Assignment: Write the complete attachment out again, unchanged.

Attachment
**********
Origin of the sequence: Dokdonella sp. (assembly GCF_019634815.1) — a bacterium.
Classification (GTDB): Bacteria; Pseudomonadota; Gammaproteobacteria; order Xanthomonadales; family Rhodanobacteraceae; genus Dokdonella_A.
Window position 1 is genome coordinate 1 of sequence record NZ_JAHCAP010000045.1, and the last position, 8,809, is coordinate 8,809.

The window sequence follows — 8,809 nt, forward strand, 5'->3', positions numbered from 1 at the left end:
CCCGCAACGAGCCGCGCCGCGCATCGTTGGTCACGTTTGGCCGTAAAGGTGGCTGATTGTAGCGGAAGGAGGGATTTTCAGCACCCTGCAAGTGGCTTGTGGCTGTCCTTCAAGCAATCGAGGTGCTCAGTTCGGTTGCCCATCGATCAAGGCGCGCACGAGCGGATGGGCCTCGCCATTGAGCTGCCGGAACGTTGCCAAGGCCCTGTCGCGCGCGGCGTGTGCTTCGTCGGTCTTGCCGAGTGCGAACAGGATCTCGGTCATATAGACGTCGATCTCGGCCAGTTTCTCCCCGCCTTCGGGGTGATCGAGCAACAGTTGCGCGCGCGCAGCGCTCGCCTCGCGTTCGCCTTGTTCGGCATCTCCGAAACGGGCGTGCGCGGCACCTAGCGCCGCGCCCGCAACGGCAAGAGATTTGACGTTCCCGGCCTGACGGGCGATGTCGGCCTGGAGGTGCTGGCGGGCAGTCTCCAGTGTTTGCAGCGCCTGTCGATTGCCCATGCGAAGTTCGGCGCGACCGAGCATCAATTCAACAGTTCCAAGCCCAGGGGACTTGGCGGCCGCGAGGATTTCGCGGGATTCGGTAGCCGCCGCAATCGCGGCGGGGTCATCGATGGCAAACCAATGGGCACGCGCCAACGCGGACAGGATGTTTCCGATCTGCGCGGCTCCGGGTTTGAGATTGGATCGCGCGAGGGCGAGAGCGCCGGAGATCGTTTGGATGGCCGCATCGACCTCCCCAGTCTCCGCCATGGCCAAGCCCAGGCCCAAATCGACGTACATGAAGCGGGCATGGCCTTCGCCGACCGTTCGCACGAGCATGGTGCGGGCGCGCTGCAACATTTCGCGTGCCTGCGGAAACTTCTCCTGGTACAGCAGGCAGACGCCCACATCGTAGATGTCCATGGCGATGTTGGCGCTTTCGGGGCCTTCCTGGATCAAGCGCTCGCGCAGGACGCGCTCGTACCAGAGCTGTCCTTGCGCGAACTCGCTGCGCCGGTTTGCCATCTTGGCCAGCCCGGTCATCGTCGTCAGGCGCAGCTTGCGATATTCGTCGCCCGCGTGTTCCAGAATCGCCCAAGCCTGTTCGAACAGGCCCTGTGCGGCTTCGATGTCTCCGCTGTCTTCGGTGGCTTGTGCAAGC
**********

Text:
Origin of the sequence: Dokdonella sp. (assembly GCF_019634815.1) — a bacterium.
Classification (GTDB): Bacteria; Pseudomonadota; Gammaproteobacteria; order Xanthomonadales; family Rhodanobacteraceae; genus Dokdonella_A.
Window position 1 is genome coordinate 1 of sequence record NZ_JAHCAP010000045.1, and the last position, 8,809, is coordinate 8,809.

The window sequence follows — 8,809 nt, forward strand, 5'->3', positions numbered from 1 at the left end:
CCCGCAACGAGCCGCGCCGCGCATCGTTGGTCACGTTTGGCCGTAAAGGTGGCTGATTGTAGCGGAAGGAGGGATTTTCAGCACCCTGCAAGTGGCTTGTGGCTGTCCTTCAAGCAATCGAGGTGCTCAGTTCGGTTGCCCATCGATCAAGGCGCGCACGAGCGGATGGGCCTCGCCATTGAGCTGCCGGAACGTTGCCAAGGCCCTGTCGCGCGCGGCGTGTGCTTCGTCGGTCTTGCCGAGTGCGAACAGGATCTCGGTCATATAGACGTCGATCTCGGCCAGTTTCTCCCCGCCTTCGGGGTGATCGAGCAACAGTTGCGCGCGCGCAGCGCTCGCCTCGCGTTCGCCTTGTTCGGCATCTCCGAAACGGGCGTGCGCGGCACCTAGCGCCGCGCCCGCAACGGCAAGAGATTTGACGTTCCCGGCCTGACGGGCGATGTCGGCCTGGAGGTGCTGGCGGGCAGTCTCCAGTGTTTGCAGCGCCTGTCGATTGCCCATGCGAAGTTCGGCGCGACCGAGCATCAATTCAACAGTTCCAAGCCCAGGGGACTTGGCGGCCGCGAGGATTTCGCGGGATTCGGTAGCCGCCGCAATCGCGGCGGGGTCATCGATGGCAAACCAATGGGCACGCGCCAACGCGGACAGGATGTTTCCGATCTGCGCGGCTCCGGGTTTGAGATTGGATCGCGCGAGGGCGAGAGCGCCGGAGATCGTTTGGATGGCCGCATCGACCTCCCCAGTCTCCGCCATGGCCAAGCCCAGGCCCAAATCGACGTACATGAAGCGGGCATGGCCTTCGCCGACCGTTCGCACGAGCATGGTGCGGGCGCGCTGCAACATTTCGCGTGCCTGCGGAAACTTCTCCTGGTACAGCAGGCAGACGCCCACATCGTAGATGTCCATGGCGATGTTGGCGCTTTCGGGGCCTTCCTGGATCAAGCGCTCGCGCAGGACGCGCTCGTACCAGAGCTGTCCTTGCGCGAACTCGCTGCGCCGGTTTGCCATCTTGGCCAGCCCGGTCATCGTCGTCAGGCGCAGCTTGCGATATTCGTCGCCCGCGTGTTCCAGAATCGCCCAAGCCTGTTCGAACAGGCCCTGTGCGGCTTCGATGTCTCCGCTGTCTTCGGTGGCTTGTGCAAGC